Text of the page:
Film

AKA


AKA (2002)
★★ / ★★★★

This film reminded me of a very light version of “The Talented Mr. Ripley” because it’s about a sexually abused young man named Dean (Matthew Leitch) who pretends he’s the son of an aristocrat (Diana Quick). In his journey to find acceptance and identity, he meets an American (Peter Youngblood Hills) and his lover (George Asprey) who both happen to be interested in Dean. At first this picture was very frustrating to me because, despite watching rich people drugging themselves in order to feel something and being utterly miserable due to a lack of genuine relationships, Dean still wants to become one of them. Granted, his situation at home is egregious because of his spineless mother and abusive father, but I thought he’d want a vastly different alternative instead of merely having a title. But later on, the film evolved into something quite insightful. A particular character actually commented on the issue of working class idealizing the upper class and wanting to be like them even though they really have no idea what it’s like. That self-awareness let me know that Duncan Roy, the director, has a message that he wants to get across. Aside from class warfare and deceit, this also comments on the complexities of finding one’s sexual identity and how the frustration of not knowing can lead us to a downward spiral. Better yet, the film implies that we can have the control we need to steer our lives in the right direction. We might lose that control once in a while but we can wield it again if we hang on long enough and push through next time. Despite all of those positive qualities, I can’t quite give this a three-star rating because the middle portion is bit too saggy. The movie is only about an hour and fifty minutes but it felt longer than that. Cutting about fifteen to twenty minutes would’ve gone a long way. I liked the energy that the actors put in their characters so I’m not against slightly recommending it.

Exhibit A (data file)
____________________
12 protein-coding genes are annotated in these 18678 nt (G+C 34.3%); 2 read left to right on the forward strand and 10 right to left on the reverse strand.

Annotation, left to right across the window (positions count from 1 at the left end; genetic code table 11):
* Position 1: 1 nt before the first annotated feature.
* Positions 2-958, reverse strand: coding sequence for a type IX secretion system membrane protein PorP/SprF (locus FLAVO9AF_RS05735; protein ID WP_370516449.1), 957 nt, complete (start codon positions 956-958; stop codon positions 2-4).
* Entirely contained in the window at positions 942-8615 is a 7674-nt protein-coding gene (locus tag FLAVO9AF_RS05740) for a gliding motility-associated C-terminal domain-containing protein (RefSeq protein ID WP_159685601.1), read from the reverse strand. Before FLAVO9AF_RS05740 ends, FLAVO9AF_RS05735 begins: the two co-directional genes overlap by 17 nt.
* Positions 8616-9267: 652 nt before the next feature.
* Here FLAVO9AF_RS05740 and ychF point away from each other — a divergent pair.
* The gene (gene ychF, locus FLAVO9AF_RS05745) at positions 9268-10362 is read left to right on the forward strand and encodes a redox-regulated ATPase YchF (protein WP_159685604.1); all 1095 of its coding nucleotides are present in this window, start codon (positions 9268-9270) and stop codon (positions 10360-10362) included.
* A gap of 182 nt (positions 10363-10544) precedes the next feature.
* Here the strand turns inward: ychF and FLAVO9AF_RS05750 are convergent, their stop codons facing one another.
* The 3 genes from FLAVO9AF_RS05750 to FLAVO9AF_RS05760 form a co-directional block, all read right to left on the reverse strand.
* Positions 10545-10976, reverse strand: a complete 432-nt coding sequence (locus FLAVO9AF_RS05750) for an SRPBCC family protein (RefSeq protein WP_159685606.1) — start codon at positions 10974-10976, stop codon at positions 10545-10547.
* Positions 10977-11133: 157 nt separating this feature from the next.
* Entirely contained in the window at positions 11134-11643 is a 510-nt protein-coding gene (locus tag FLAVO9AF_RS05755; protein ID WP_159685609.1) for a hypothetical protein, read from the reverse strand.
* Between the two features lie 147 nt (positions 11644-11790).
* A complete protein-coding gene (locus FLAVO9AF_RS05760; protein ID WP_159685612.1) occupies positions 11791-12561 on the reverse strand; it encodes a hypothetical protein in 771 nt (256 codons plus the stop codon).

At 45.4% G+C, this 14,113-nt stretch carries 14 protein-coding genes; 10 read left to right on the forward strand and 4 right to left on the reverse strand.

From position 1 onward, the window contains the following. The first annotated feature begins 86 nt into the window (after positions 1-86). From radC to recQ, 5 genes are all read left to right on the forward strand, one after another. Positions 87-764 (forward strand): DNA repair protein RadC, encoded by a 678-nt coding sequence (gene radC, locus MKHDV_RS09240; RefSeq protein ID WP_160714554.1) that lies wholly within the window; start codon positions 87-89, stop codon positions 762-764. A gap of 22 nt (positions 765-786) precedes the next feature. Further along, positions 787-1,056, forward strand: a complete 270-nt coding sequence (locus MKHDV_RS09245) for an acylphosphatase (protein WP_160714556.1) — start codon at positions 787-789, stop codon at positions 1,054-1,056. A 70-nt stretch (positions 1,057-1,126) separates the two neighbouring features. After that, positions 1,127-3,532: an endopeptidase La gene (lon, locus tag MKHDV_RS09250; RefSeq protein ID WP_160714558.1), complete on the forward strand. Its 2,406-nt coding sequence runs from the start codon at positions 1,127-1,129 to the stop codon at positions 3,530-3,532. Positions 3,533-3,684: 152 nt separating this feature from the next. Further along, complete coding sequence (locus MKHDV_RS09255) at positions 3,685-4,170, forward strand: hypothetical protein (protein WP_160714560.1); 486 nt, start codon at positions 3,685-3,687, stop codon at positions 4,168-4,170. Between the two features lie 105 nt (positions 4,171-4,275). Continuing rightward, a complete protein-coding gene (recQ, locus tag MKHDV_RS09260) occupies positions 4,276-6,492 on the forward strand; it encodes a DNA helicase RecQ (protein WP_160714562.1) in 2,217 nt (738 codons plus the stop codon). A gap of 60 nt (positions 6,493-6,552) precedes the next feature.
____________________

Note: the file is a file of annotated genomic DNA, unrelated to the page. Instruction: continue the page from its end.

4 replies »

    • Hi, Mr. Roy. Thanks for reading. Honestly, I haven’t even heard of what triptych was until I looked it up. I guess I didn’t watch that version, but I’m curious to see it now. I heard it enhances not only the look of the film but the also the story. And yes, I was aware that the movie was based on your past. The movie was definitely interesting but I wish it had been more consistent (especially the middle).

  1. Thanks so much for getting back to me. In my defense the single screen version was never my intention and was forced upon me by Sundance releasing. The film was made specifically for the cinema so I am always sad when reviewers review the unintended cut. I do hope that you get to see the trypych which is in special features on the DVD.

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